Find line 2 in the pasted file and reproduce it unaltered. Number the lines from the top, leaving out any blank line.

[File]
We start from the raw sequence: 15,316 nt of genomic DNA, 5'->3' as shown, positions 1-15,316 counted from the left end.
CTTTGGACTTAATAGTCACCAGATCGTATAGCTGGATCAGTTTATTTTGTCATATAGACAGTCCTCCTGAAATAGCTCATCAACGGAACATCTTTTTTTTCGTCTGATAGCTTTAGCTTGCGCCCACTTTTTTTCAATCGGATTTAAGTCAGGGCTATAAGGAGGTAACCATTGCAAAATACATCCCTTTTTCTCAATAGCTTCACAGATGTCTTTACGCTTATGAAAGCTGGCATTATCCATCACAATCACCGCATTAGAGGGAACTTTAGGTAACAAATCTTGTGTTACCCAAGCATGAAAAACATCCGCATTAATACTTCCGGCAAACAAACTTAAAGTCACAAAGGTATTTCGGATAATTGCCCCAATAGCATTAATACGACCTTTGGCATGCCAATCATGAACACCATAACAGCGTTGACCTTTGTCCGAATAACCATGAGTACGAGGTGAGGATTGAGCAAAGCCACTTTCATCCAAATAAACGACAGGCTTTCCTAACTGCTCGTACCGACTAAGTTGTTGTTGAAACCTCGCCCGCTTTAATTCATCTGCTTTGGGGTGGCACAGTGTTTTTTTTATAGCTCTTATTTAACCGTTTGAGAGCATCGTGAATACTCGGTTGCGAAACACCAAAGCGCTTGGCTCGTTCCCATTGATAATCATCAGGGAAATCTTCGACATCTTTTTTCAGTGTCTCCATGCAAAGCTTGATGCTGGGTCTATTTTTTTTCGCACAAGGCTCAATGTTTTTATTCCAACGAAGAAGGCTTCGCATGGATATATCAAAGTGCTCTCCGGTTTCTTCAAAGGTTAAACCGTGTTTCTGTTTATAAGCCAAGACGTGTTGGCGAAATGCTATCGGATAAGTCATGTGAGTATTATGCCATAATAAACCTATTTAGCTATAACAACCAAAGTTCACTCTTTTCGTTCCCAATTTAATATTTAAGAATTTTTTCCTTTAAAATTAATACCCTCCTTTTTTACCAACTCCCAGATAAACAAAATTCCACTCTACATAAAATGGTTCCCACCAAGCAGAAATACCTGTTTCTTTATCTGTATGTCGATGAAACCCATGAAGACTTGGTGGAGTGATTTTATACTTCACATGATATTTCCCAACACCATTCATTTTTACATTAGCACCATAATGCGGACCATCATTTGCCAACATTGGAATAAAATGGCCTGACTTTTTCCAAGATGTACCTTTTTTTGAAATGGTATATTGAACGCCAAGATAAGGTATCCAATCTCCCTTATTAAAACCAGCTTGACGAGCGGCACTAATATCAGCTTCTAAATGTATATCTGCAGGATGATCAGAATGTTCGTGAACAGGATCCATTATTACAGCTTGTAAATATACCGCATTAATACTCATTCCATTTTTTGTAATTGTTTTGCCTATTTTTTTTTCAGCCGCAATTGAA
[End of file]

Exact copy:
CTTTGGACTTAATAGTCACCAGATCGTATAGCTGGATCAGTTTATTTTGTCATATAGACAGTCCTCCTGAAATAGCTCATCAACGGAACATCTTTTTTTTCGTCTGATAGCTTTAGCTTGCGCCCACTTTTTTTCAATCGGATTTAAGTCAGGGCTATAAGGAGGTAACCATTGCAAAATACATCCCTTTTTCTCAATAGCTTCACAGATGTCTTTACGCTTATGAAAGCTGGCATTATCCATCACAATCACCGCATTAGAGGGAACTTTAGGTAACAAATCTTGTGTTACCCAAGCATGAAAAACATCCGCATTAATACTTCCGGCAAACAAACTTAAAGTCACAAAGGTATTTCGGATAATTGCCCCAATAGCATTAATACGACCTTTGGCATGCCAATCATGAACACCATAACAGCGTTGACCTTTGTCCGAATAACCATGAGTACGAGGTGAGGATTGAGCAAAGCCACTTTCATCCAAATAAACGACAGGCTTTCCTAACTGCTCGTACCGACTAAGTTGTTGTTGAAACCTCGCCCGCTTTAATTCATCTGCTTTGGGGTGGCACAGTGTTTTTTTTATAGCTCTTATTTAACCGTTTGAGAGCATCGTGAATACTCGGTTGCGAAACACCAAAGCGCTTGGCTCGTTCCCATTGATAATCATCAGGGAAATCTTCGACATCTTTTTTCAGTGTCTCCATGCAAAGCTTGATGCTGGGTCTATTTTTTTTCGCACAAGGCTCAATGTTTTTATTCCAACGAAGAAGGCTTCGCATGGATATATCAAAGTGCTCTCCGGTTTCTTCAAAGGTTAAACCGTGTTTCTGTTTATAAGCCAAGACGTGTTGGCGAAATGCTATCGGATAAGTCATGTGAGTATTATGCCATAATAAACCTATTTAGCTATAACAACCAAAGTTCACTCTTTTCGTTCCCAATTTAATATTTAAGAATTTTTTCCTTTAAAATTAATACCCTCCTTTTTTACCAACTCCCAGATAAACAAAATTCCACTCTACATAAAATGGTTCCCACCAAGCAGAAATACCTGTTTCTTTATCTGTATGTCGATGAAACCCATGAAGACTTGGTGGAGTGATTTTATACTTCACATGATATTTCCCAACACCATTCATTTTTACATTAGCACCATAATGCGGACCATCATTTGCCAACATTGGAATAAAATGGCCTGACTTTTTCCAAGATGTACCTTTTTTTGAAATGGTATATTGAACGCCAAGATAAGGTATCCAATCTCCCTTATTAAAACCAGCTTGACGAGCGGCACTAATATCAGCTTCTAAATGTATATCTGCAGGATGATCAGAATGTTCGTGAACAGGATCCATTATTACAGCTTGTAAATATACCGCATTAATACTCATTCCATTTTTTGTAATTGTTTTGCCTATTTTTTTTTCAGCCGCAATTGAA